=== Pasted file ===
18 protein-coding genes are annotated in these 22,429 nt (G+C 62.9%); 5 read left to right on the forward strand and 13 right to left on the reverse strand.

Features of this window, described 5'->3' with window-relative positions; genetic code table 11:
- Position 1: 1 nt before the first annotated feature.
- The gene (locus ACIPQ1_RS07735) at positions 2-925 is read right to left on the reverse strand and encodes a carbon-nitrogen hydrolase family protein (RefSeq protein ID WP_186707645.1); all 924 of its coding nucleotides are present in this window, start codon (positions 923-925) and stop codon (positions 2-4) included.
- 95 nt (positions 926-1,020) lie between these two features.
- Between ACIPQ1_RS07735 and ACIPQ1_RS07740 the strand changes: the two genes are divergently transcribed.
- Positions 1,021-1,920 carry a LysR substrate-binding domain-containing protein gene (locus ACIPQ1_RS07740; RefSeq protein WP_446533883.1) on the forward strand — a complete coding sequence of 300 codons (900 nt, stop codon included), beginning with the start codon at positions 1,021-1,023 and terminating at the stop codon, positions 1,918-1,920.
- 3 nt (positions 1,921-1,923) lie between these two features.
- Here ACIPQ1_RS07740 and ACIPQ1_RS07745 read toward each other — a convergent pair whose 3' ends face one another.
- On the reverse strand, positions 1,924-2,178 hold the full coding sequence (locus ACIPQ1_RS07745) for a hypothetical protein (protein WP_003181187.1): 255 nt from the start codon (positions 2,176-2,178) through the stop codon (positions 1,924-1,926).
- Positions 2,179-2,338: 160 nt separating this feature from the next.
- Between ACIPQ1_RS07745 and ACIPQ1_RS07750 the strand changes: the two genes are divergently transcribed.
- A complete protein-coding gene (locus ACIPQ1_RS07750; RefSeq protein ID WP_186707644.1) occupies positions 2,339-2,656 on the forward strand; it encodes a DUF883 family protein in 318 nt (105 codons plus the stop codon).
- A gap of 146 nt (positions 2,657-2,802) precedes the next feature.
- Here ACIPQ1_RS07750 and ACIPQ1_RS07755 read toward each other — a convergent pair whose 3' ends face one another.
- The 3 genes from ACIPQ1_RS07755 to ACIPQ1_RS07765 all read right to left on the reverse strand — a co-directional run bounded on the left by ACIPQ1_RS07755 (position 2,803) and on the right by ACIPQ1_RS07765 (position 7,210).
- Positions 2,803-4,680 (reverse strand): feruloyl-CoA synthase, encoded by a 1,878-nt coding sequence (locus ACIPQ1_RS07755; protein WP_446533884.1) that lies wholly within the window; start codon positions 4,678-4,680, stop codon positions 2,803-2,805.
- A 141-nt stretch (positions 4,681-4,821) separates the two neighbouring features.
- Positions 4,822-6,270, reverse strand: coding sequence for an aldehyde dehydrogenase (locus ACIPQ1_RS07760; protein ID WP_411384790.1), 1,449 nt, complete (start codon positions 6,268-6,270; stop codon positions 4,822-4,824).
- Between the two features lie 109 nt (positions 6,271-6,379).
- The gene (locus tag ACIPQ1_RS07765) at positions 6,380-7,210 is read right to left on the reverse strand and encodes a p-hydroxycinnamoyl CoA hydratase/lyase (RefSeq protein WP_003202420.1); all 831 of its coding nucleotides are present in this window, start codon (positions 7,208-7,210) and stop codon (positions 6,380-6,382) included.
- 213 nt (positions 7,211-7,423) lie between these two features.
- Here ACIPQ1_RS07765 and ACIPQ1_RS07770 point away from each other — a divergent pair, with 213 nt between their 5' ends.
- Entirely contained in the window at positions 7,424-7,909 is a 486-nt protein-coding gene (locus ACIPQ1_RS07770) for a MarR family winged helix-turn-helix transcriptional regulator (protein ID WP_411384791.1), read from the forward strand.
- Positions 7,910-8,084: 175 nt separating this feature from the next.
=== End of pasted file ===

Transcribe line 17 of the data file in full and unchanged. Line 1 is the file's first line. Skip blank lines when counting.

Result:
- Positions 2,803-4,680 (reverse strand): feruloyl-CoA synthase, encoded by a 1,878-nt coding sequence (locus ACIPQ1_RS07755; protein WP_446533884.1) that lies wholly within the window; start codon positions 4,678-4,680, stop codon positions 2,803-2,805.